Is composting dead?

HotRot Composters

HotRot Composters

Based on the take up of our two most recent press releases, Biogas has 10 times the interest that composting does!

BioWatt has recently announced two key partnerships, essential to our rapid growth and establishment as the UK’s leading provider of technical and funding solutions to organics and agricultural industries!

The first, with Agri.Capital, to develop 50MW of biogas plants; and the second with HotRot, a leading global brand of In-Vessel Composter to take over the business development, design and delivery of HotRot plants in the UK!

What becomes apparent is that the interest has all been surrounding the entrance of such a major international player in the Biogas market but this may be in part to the forgotten efforts of the composting industries and that it’s just not got the appeal to grab the headlines it once had!

HotRot has more than 22 installations dotted around the globe, that’s about a third of the total number of AD plants in the UK currently!  Meanwhile farmers and other composters in the UK currently account for some 6 million tonnes of the organics diverted from landfill while I can’t say whether or not AD has even reached a million (excluding wastewater AD)!

And moving forward, the composting industry will continue to offer amazingly novel solutions such as composting disposal nappies, screenings from sewer wastes, carpets, oil contaminated soils – the list goes on!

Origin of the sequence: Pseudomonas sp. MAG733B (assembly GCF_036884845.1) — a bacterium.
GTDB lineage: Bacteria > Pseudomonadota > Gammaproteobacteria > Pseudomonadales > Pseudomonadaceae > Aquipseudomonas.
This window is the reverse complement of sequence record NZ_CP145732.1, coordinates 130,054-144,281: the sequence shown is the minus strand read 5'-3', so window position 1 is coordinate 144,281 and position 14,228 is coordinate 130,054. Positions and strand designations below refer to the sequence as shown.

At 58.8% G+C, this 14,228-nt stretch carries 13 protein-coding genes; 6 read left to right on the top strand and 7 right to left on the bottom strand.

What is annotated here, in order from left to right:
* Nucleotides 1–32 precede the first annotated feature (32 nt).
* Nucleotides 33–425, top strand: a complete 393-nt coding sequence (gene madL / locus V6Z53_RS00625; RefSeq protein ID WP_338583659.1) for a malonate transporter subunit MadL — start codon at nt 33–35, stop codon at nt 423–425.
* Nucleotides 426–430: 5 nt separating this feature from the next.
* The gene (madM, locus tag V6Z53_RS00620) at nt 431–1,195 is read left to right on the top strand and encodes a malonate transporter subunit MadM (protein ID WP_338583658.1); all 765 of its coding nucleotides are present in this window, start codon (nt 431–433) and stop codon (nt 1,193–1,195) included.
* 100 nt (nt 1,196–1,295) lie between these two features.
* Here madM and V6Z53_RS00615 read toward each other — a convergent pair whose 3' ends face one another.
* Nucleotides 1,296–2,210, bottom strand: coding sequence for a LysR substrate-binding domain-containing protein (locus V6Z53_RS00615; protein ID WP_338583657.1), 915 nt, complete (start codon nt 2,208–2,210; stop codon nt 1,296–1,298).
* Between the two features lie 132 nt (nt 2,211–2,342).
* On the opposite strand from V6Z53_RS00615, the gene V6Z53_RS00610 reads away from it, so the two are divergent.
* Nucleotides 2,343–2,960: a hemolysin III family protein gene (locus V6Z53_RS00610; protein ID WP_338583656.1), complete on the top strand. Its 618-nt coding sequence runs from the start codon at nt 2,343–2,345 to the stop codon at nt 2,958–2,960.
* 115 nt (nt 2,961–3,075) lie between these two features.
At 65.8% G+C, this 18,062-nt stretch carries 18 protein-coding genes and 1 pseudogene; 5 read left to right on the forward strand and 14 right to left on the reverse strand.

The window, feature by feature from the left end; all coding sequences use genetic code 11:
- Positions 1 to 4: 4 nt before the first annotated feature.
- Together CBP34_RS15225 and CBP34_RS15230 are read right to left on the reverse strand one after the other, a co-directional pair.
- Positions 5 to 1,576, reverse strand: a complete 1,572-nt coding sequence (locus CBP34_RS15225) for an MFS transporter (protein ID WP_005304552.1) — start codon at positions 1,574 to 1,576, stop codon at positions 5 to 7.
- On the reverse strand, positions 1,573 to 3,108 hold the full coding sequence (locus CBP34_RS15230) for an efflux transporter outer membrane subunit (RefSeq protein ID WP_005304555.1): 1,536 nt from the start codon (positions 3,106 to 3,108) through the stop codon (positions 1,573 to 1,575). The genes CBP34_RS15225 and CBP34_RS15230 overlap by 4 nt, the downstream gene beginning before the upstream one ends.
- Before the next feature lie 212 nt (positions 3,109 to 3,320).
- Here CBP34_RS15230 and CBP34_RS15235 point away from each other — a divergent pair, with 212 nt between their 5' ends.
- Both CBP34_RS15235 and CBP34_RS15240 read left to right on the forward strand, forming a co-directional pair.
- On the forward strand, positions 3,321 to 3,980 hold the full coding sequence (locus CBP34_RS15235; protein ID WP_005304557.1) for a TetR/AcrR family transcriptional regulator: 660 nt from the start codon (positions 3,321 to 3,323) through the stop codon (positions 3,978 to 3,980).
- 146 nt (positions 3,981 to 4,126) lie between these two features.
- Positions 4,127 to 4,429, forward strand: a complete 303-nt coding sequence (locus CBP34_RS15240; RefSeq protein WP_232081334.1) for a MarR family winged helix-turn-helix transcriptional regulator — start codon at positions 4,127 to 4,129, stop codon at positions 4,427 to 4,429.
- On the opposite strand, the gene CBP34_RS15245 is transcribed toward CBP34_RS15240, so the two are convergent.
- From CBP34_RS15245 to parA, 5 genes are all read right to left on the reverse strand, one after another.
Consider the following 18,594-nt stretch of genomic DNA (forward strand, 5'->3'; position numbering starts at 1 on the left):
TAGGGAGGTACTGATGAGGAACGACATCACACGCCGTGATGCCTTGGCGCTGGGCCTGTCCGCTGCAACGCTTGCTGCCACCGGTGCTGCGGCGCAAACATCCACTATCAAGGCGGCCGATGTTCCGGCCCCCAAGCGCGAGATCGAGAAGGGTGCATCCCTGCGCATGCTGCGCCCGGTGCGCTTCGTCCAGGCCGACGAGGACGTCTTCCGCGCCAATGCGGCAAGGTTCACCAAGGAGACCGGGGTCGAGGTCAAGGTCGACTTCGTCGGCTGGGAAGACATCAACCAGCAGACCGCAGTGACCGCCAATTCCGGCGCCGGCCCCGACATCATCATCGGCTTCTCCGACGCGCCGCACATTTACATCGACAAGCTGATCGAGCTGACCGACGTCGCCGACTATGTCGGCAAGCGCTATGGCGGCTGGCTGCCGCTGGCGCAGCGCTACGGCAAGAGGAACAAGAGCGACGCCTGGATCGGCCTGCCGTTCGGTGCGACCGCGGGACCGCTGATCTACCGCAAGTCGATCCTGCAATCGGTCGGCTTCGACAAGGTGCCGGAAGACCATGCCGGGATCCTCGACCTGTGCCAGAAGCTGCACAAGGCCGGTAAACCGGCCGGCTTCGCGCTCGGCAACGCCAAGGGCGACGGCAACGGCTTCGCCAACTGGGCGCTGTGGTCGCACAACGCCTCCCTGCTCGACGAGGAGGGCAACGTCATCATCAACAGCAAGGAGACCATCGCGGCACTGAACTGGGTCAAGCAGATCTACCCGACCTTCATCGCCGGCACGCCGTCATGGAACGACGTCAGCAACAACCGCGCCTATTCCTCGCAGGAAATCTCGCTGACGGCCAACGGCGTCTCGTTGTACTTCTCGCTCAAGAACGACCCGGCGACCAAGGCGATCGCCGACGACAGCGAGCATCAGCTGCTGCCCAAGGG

The truth is that while biogas represents a truly massive opportunity to deliver a key component of our renewable power/ fuel mix and rightfully gets huge publicity focus composting still represents the more robust, simple and often effective biological process – giving it a real advantage over AD in dealing with cellulose based materials, heavily contaminated streams and even the ability to remediate organic materials.  Hence why BioWatt is investing heavily in both and for quite different reasons.

Composting may not be sexy any more but dismiss it at your peril – there is a real danger that inappropriate regulation, forgotten policies and too much focus on AD driven decision making could see a spanner thrown into the works of what is arguably the UK’s organics processing engine room.  Just imagine if all the composting sites closed on the Easter Bank Holiday… what WOULD you do without them?

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2 Responses to Is composting dead?

  1. brownbinrescue says:

    This is the new scare to composting as AD becomes more and more the norm for generating Electricity. The focus on converting especially food waste into Agricultural grade compost specifically for the Tillage farming sectorwhich is essential to sustain soil quality is under theat irn the race produce renewable
    fuels. A liquid fertiliser is also the end product but it does not have the qualities that Compost has in conditkoning and remediating the soil

    • The big problem is that it IS a liquid fertiliser but not especially good for modern farming methods which require greater level so f accuracy in terms of spreading rates to get desired results. Something which chemical fertilisers can replicate many times over with minimal calculation.

      And the fact remains that if COMPOST doesn’t go back to the soil then there is a gap in providing DOM, structure, moisture retention and aeration to the soils. Currently a requirement for Soil strategy and the race for electrical power from wet AD are at odds… Dry AD changes this dynamic somewhat by producing a conditioner as opposed to liquid fertiliser.

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